The Gulf War

At last count the list of papers that James H. Ware has written for peer-reviewed publications like the Journal of the American Statistical Assn. and the American Journal of Epidemiology totals 108. The many publishing notches in his belt attest to his stature as an expert on the statistical issues in environmental research.
So does his day job. He is a professor of biostatistics and dean for academic affairs at the Harvard School of Public Health.
No surprise, then, that Ware was among the scientists invited to participate in deliberations over Gulf War sickness under the auspices of the Institute of Medicine, an arm of the prestigious National Academy of Sciences.
The Institute of Medicine committee on which he served spent three years evaluating the effects of the Gulf War on veterans' health. It concluded that "no single hypothesis" could account for all the symptoms that some veterans link to their Gulf War service. There is "no available evidence," added the committee's report published in 1996, "that low-level exposure to nerve agents results in "any chronic or long-term adverse health effects."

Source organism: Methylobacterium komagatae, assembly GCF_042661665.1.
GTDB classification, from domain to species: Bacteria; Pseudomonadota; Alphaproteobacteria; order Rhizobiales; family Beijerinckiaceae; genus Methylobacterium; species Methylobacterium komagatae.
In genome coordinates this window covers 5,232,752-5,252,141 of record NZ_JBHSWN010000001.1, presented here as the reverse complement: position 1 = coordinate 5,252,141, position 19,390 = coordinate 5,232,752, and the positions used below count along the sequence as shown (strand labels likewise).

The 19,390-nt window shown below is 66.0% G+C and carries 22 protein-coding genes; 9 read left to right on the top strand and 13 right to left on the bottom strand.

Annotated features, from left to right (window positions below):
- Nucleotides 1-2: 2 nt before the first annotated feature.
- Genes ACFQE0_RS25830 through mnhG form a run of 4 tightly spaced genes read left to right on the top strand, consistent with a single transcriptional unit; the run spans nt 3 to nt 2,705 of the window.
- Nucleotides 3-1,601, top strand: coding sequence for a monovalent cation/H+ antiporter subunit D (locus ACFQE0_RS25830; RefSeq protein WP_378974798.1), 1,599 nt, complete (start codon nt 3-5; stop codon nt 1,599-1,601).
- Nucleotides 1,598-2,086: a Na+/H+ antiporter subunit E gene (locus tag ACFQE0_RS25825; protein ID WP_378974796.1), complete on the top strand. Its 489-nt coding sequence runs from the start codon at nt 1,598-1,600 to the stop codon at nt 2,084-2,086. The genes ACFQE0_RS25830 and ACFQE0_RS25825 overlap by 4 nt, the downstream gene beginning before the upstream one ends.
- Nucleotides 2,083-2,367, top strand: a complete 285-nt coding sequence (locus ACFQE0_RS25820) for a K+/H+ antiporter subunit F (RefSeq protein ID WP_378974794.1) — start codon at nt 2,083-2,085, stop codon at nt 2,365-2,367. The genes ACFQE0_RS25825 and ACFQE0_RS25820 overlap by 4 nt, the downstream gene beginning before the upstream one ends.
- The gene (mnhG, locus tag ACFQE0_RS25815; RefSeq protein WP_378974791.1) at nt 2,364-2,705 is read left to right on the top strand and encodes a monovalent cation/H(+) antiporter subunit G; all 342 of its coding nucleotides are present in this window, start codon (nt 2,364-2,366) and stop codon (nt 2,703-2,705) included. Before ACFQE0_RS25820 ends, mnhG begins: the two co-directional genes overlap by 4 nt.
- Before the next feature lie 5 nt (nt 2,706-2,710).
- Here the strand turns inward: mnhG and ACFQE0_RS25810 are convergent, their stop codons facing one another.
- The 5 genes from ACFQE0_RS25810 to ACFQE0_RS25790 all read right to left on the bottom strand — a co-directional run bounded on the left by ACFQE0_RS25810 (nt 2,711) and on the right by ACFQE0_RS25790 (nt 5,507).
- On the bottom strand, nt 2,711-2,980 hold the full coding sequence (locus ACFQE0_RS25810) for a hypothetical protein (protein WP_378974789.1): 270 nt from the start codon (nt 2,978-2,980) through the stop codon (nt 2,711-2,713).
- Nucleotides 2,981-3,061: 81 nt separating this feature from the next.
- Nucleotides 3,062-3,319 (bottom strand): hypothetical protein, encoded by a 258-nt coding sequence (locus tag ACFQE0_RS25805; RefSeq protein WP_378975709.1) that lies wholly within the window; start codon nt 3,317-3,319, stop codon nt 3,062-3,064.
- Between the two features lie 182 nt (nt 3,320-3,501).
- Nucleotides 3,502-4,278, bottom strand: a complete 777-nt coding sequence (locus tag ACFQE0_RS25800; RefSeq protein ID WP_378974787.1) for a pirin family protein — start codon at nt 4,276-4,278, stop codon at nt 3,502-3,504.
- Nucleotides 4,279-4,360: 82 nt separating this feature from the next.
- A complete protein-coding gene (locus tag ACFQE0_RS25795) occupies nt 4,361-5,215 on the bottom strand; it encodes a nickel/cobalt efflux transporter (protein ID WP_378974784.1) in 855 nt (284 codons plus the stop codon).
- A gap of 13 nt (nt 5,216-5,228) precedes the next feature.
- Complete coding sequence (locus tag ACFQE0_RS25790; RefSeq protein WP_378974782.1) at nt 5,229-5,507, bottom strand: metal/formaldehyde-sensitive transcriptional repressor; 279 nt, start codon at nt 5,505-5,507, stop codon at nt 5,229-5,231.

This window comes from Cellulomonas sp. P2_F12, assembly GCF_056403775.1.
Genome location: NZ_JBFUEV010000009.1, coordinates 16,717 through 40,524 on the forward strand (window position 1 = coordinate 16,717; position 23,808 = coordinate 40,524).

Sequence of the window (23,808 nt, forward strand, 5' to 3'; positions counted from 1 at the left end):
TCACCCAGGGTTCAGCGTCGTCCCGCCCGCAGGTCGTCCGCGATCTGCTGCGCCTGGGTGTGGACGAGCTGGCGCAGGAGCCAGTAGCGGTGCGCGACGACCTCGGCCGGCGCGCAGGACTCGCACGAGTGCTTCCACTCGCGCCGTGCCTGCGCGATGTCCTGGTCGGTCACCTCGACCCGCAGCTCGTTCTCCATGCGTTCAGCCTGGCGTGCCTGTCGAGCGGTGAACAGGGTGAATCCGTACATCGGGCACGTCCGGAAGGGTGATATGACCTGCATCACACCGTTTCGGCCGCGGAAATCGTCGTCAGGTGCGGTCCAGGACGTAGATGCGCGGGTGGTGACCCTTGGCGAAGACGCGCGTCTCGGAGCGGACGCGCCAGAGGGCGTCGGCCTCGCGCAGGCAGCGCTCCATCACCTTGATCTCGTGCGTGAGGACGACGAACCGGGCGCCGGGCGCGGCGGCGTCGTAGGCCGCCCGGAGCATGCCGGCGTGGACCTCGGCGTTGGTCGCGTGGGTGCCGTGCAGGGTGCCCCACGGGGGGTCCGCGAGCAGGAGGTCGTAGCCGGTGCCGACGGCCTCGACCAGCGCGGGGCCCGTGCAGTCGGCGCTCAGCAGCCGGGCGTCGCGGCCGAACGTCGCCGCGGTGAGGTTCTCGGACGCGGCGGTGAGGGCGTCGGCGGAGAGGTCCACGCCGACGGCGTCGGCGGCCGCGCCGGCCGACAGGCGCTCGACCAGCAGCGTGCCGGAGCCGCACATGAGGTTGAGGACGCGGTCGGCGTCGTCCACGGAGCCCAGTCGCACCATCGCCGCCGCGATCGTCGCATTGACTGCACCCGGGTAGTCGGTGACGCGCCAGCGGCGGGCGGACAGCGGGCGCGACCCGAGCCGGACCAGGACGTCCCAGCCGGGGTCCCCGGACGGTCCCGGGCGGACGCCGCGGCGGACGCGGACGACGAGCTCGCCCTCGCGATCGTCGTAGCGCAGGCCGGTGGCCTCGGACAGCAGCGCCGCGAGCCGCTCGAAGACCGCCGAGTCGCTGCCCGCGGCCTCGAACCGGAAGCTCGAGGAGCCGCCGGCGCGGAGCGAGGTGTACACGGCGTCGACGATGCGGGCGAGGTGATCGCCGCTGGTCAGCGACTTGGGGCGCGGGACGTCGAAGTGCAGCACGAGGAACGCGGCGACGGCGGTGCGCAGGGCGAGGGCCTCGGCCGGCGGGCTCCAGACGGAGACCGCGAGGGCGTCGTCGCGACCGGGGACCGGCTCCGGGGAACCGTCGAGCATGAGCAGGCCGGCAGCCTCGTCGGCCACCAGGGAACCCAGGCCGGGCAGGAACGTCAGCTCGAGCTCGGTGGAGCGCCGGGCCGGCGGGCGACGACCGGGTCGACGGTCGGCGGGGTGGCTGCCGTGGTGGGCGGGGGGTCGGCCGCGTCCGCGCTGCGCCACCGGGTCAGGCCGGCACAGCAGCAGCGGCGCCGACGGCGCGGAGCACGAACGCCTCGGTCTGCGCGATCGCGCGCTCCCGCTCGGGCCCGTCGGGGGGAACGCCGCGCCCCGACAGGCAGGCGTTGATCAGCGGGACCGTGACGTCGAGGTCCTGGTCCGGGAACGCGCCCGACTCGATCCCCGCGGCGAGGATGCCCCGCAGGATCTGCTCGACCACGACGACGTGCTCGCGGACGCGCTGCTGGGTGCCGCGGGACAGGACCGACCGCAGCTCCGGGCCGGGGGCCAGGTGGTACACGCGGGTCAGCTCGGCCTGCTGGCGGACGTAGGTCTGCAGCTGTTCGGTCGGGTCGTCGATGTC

The 55-year-old Ware, who has a PhD in statistics from Stanford University, was a mathematical statistician at the National Heart, Lung, and Blood Institute before coming to Harvard in 1979. His research has encompassed a wide variety of environmental-health issues, including lead-paint injury in children and the effects of second-hand smoke.

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